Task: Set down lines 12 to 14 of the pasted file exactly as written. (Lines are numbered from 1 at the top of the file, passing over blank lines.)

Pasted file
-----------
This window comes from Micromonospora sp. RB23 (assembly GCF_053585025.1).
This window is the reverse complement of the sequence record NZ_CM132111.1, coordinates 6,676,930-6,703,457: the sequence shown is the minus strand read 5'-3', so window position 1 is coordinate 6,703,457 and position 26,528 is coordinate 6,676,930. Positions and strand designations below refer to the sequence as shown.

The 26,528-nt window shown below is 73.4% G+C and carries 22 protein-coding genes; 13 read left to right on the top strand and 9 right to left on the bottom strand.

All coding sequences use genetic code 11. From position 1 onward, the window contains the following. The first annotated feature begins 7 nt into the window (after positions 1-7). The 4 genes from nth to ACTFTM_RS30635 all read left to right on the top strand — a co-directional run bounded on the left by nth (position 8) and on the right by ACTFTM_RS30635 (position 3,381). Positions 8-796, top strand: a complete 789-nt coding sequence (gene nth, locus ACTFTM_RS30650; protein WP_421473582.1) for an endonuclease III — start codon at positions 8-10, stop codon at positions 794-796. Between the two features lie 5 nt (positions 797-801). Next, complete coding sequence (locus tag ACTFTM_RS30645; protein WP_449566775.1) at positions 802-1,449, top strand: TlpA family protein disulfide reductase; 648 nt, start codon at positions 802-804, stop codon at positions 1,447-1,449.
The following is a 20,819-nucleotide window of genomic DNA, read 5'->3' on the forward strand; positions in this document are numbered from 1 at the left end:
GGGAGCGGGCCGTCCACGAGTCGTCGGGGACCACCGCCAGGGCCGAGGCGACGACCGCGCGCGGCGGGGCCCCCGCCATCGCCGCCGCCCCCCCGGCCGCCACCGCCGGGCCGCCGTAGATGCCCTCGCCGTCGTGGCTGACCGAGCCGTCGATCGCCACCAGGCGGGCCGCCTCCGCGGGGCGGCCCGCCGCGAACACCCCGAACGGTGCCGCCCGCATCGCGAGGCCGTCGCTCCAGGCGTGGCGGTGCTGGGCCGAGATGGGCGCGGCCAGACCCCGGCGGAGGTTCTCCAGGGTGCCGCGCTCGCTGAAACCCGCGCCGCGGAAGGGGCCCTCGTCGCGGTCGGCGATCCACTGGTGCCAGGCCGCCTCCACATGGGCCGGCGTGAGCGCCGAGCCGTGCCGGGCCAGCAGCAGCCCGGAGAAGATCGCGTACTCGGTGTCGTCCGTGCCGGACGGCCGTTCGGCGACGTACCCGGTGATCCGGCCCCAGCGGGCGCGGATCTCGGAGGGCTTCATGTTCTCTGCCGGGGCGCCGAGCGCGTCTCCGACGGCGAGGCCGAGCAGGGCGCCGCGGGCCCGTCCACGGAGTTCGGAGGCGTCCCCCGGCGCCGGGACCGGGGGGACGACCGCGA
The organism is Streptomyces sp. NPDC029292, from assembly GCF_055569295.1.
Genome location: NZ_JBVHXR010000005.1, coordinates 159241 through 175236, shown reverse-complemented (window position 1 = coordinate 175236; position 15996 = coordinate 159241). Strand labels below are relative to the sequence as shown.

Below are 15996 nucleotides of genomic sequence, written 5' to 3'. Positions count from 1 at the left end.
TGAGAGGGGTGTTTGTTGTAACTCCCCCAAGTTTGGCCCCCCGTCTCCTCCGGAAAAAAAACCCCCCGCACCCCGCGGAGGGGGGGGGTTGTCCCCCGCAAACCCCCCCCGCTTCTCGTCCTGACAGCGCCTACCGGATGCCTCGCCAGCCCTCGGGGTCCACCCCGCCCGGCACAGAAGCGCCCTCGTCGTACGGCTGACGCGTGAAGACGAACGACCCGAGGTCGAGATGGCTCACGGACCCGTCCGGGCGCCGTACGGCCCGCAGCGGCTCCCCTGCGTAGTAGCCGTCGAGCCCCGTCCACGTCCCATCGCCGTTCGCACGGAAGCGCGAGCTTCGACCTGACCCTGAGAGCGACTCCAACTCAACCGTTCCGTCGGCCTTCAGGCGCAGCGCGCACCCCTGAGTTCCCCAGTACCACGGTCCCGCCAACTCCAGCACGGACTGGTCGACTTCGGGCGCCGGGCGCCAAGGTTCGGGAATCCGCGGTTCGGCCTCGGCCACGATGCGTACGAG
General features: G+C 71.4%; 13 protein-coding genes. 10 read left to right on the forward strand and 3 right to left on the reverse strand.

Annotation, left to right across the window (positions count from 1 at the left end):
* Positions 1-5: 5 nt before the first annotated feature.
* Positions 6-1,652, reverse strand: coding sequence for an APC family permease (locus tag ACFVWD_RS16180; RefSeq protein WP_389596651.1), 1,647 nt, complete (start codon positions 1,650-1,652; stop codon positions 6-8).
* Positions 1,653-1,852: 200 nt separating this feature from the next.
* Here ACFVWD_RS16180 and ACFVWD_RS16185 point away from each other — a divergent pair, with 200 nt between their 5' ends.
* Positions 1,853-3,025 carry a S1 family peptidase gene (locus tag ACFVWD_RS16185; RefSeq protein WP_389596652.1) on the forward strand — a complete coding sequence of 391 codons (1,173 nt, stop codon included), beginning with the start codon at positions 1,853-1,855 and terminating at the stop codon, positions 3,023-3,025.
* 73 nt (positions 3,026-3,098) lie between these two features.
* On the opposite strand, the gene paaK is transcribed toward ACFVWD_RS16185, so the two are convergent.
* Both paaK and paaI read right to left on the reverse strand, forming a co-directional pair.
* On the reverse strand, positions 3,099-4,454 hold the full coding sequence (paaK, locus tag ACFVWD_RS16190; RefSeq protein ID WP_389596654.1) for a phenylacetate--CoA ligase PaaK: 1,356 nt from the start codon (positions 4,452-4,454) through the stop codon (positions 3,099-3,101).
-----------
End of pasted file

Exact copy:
Annotation, left to right across the window (positions count from 1 at the left end):
* Positions 1-5: 5 nt before the first annotated feature.
* Positions 6-1,652, reverse strand: coding sequence for an APC family permease (locus tag ACFVWD_RS16180; RefSeq protein WP_389596651.1), 1,647 nt, complete (start codon positions 1,650-1,652; stop codon positions 6-8).